Let’s face it, the world is a more complicated and scary place nowadays. The very real possibility of terrorist attack – both physical and virtual – has increased, and with it comes different kinds of ‘what if’ questions that should be asked: For example, what if a virus invades our computer system and corrupts the data held? A critical consideration in the analysis of the risks and their possible controls is the duration of the impact and how long could the interruption last or, more appropriately, how long can the company afford for it to last?
Often IT Managers lack a framework to analyse a comprehensive business continuity plan which actually can work when required and adds value. The following seven-step contingency process can be used by a company to develop and maintain a viable contingency planning program for their IT systems:
- Develop the contingency planning policy statement
- Conduct the business impact analysis (BIA)
- Identify preventive controls
- Develop recovery strategies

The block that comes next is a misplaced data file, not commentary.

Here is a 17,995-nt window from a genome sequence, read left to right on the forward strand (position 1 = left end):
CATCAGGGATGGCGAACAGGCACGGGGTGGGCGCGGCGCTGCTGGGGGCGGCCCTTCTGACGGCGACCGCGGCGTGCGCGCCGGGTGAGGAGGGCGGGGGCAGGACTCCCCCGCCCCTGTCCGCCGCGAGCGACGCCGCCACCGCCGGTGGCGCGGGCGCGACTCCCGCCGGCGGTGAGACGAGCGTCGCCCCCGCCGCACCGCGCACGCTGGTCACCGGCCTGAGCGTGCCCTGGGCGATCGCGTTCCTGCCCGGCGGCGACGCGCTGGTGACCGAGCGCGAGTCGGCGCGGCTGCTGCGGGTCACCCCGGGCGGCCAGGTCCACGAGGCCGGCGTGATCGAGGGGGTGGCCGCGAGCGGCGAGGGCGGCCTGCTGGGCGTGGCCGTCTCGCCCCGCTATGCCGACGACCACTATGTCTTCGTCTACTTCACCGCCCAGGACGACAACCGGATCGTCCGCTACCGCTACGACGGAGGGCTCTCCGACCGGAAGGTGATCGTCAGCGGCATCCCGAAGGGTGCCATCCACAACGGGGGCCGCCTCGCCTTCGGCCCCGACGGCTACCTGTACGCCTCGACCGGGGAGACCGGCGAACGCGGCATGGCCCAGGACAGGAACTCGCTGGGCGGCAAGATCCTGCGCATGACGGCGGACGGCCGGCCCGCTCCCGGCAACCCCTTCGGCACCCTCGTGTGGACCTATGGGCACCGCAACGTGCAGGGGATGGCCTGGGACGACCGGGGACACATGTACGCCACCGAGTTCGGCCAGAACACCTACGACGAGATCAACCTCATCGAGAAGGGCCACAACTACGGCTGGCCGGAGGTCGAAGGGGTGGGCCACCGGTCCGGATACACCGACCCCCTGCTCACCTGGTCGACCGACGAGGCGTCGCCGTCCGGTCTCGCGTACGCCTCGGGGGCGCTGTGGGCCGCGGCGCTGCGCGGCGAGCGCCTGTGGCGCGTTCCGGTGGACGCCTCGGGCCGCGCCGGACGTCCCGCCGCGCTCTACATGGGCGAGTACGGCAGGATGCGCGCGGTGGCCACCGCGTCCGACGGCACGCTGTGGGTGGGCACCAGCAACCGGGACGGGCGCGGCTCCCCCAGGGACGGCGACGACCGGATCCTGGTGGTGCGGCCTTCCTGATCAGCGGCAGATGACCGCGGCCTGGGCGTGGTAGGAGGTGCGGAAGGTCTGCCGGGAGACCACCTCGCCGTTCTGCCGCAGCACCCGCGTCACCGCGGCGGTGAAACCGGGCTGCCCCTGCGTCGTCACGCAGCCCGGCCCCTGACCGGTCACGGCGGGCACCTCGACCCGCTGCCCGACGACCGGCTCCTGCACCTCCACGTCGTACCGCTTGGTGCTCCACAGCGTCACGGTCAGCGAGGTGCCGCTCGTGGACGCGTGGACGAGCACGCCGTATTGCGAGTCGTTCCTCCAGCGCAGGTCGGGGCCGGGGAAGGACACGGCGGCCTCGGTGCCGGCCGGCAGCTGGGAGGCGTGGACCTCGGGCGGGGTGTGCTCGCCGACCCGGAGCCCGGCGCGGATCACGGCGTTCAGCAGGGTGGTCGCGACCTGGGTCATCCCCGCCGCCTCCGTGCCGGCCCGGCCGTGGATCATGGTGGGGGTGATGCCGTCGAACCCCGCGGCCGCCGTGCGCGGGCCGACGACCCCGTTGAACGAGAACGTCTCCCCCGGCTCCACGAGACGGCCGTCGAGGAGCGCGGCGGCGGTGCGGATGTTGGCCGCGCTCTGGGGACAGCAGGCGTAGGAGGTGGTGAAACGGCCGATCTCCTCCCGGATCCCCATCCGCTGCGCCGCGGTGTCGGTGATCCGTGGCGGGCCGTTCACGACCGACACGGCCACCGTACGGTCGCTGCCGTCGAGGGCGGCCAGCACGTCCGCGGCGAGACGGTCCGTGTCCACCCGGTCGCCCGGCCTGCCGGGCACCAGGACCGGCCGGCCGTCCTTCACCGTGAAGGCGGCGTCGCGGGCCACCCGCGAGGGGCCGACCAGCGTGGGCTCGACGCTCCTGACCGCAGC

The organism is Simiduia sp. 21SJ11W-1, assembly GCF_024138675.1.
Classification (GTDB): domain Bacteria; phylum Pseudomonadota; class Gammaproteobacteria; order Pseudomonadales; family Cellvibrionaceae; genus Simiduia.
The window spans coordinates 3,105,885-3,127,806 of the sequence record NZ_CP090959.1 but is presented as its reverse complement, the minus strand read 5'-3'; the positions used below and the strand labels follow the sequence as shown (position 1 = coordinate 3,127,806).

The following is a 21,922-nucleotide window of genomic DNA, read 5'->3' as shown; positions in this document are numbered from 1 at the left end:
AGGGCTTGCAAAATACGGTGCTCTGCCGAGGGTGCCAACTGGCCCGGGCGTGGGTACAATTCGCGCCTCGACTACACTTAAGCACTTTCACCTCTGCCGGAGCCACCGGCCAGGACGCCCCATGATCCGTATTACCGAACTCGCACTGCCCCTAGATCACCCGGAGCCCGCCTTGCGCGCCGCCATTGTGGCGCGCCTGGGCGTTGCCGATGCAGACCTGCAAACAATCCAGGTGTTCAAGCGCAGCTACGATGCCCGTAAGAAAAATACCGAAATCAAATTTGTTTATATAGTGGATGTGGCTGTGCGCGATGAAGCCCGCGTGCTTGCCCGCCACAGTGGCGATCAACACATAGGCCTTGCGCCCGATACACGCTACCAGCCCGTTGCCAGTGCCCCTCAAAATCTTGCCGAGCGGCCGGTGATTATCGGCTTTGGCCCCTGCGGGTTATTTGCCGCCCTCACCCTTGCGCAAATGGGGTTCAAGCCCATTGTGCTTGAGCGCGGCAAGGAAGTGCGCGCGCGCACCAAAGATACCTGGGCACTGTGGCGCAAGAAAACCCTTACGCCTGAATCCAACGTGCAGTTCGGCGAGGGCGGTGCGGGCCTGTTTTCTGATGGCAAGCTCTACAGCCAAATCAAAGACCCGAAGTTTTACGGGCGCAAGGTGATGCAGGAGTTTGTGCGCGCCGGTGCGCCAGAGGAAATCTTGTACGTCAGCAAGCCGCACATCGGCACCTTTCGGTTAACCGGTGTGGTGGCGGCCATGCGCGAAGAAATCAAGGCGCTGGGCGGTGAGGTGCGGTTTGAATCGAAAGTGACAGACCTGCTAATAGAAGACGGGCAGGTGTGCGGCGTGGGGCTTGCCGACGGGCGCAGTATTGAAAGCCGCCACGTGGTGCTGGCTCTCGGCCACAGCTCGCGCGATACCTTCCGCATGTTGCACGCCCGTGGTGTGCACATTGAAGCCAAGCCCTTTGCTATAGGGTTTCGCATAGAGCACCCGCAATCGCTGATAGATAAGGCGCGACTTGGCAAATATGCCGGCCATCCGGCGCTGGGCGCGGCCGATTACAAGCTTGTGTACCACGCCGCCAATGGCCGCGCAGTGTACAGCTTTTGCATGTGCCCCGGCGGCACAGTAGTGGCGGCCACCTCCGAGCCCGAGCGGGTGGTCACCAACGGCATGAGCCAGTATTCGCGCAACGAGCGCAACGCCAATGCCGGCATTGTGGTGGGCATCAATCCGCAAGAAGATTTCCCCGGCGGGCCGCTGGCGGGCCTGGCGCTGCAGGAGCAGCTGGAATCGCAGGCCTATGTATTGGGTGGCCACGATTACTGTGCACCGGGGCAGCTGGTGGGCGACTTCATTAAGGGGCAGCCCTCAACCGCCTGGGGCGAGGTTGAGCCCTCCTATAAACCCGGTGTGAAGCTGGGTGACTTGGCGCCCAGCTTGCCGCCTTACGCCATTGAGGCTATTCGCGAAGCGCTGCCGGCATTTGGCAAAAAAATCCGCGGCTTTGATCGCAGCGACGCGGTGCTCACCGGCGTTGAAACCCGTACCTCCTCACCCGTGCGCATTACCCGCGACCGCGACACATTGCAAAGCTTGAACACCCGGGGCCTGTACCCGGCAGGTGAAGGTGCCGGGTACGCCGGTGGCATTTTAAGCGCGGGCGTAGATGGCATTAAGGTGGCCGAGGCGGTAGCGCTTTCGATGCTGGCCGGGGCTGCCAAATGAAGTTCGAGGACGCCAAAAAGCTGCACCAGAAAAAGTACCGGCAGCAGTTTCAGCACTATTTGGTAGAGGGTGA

- Develop an IT contingency plan
- Plan testing, training, and exercises
- Plan maintenance
Of course, that all sound’s very straight-forward but it is difficult to know how to start. An IT Manager can hold a workshop and create long list of risks and tackle these in an incoherent manner. A risk management framework should be developed in advance of this risk identification. The following types of impact/categories of damage can be used to identify the effects of disruption and loss exposure:
- Customers and suppliers
- Public relations/credibility/reputation
- Regulatory requirements/considerations
- Competitive position
The effects of these disruptions could be felt in terms of:
- Loss of assets: key personnel, physical assets, information assets and intangible assets
- Disruption to the continuity of the service and operations
- Violation of law/regulations
- Public perception
To measure the extent of the effect the loss exposure could be determined quantitatively or qualitatively as per Table 1.
|Quantitative Measures||Quantitative Measures|
Table 1 Methods of measure for calculating Loss Exposure
So what could be the worst-case scenario? Let’s look at what this means using a worked example. For companies with a strong internet presence this could be a loss of IT infrastructure, including all email and Internet facilities, the loss of databases, documents and records and all web sites. Such a scenario may occur through physical damage to a property, or through a problem with the Internet Service Provider or hosting facility.
Figure 1 Sources of interruption for an Internet company